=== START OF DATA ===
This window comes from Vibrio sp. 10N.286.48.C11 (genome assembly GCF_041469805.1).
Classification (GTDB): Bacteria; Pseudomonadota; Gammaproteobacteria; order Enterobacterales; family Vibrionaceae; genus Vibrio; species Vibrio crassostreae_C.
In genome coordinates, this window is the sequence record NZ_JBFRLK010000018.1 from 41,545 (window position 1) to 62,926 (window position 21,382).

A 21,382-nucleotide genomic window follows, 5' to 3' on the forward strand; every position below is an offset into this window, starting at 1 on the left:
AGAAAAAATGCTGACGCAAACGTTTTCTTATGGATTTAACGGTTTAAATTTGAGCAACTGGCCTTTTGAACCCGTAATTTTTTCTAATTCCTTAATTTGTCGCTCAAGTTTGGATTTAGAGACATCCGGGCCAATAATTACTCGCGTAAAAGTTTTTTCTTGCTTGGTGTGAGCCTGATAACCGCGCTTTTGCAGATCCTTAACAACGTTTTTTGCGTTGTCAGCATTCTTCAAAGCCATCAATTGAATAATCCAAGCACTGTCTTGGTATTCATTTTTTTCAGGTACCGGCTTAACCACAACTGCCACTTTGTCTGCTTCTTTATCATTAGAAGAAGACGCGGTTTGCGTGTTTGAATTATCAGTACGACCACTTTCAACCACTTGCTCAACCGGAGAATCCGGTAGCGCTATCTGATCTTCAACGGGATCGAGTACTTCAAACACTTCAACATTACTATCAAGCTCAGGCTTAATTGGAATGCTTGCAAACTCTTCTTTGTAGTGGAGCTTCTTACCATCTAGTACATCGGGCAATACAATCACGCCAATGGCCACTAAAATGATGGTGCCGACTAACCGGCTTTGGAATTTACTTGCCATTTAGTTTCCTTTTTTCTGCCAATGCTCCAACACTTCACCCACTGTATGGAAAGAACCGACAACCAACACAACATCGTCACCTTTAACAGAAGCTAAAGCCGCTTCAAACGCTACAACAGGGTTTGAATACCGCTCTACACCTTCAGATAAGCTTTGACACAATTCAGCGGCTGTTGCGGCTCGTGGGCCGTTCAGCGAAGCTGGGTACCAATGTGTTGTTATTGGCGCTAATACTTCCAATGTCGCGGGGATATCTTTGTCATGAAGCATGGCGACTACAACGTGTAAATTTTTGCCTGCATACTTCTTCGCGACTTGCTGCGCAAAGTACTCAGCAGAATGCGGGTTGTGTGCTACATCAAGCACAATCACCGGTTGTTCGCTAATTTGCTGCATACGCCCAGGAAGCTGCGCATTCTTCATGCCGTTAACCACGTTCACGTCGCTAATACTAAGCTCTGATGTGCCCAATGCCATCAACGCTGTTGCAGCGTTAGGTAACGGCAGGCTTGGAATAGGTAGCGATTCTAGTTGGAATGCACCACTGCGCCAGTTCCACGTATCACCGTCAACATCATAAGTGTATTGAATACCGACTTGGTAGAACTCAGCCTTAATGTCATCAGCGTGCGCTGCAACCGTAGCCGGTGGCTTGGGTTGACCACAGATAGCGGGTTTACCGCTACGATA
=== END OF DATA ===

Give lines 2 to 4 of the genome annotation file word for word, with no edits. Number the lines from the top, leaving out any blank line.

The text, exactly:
Classification (GTDB): Bacteria; Pseudomonadota; Gammaproteobacteria; order Enterobacterales; family Vibrionaceae; genus Vibrio; species Vibrio crassostreae_C.
In genome coordinates, this window is the sequence record NZ_JBFRLK010000018.1 from 41,545 (window position 1) to 62,926 (window position 21,382).

A 21,382-nucleotide genomic window follows, 5' to 3' on the forward strand; every position below is an offset into this window, starting at 1 on the left: